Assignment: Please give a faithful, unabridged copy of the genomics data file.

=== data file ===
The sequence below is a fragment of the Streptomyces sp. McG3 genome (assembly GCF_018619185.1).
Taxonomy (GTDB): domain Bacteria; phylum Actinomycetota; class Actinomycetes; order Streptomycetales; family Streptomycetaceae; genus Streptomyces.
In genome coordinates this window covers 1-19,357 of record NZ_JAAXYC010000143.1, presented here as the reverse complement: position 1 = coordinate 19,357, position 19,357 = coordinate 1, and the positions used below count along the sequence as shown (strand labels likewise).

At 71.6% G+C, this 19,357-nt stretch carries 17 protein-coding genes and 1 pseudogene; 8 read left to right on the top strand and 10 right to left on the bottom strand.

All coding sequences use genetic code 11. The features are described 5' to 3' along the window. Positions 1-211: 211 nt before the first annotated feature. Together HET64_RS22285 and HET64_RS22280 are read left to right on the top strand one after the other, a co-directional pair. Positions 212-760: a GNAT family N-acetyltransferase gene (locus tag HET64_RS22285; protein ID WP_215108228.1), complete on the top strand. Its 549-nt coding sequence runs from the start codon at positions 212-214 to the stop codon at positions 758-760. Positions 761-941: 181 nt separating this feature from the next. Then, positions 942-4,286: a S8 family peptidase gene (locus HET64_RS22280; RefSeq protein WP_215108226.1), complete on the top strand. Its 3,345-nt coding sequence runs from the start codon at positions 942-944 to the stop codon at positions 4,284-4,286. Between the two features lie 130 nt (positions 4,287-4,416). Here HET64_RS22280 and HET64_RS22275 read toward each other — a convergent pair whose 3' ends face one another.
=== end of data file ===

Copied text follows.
The sequence below is a fragment of the Streptomyces sp. McG3 genome (assembly GCF_018619185.1).
Taxonomy (GTDB): domain Bacteria; phylum Actinomycetota; class Actinomycetes; order Streptomycetales; family Streptomycetaceae; genus Streptomyces.
In genome coordinates this window covers 1-19,357 of record NZ_JAAXYC010000143.1, presented here as the reverse complement: position 1 = coordinate 19,357, position 19,357 = coordinate 1, and the positions used below count along the sequence as shown (strand labels likewise).

At 71.6% G+C, this 19,357-nt stretch carries 17 protein-coding genes and 1 pseudogene; 8 read left to right on the top strand and 10 right to left on the bottom strand.

All coding sequences use genetic code 11. The features are described 5' to 3' along the window. Positions 1-211: 211 nt before the first annotated feature. Together HET64_RS22285 and HET64_RS22280 are read left to right on the top strand one after the other, a co-directional pair. Positions 212-760: a GNAT family N-acetyltransferase gene (locus tag HET64_RS22285; protein ID WP_215108228.1), complete on the top strand. Its 549-nt coding sequence runs from the start codon at positions 212-214 to the stop codon at positions 758-760. Positions 761-941: 181 nt separating this feature from the next. Then, positions 942-4,286: a S8 family peptidase gene (locus HET64_RS22280; RefSeq protein WP_215108226.1), complete on the top strand. Its 3,345-nt coding sequence runs from the start codon at positions 942-944 to the stop codon at positions 4,284-4,286. Between the two features lie 130 nt (positions 4,287-4,416). Here HET64_RS22280 and HET64_RS22275 read toward each other — a convergent pair whose 3' ends face one another.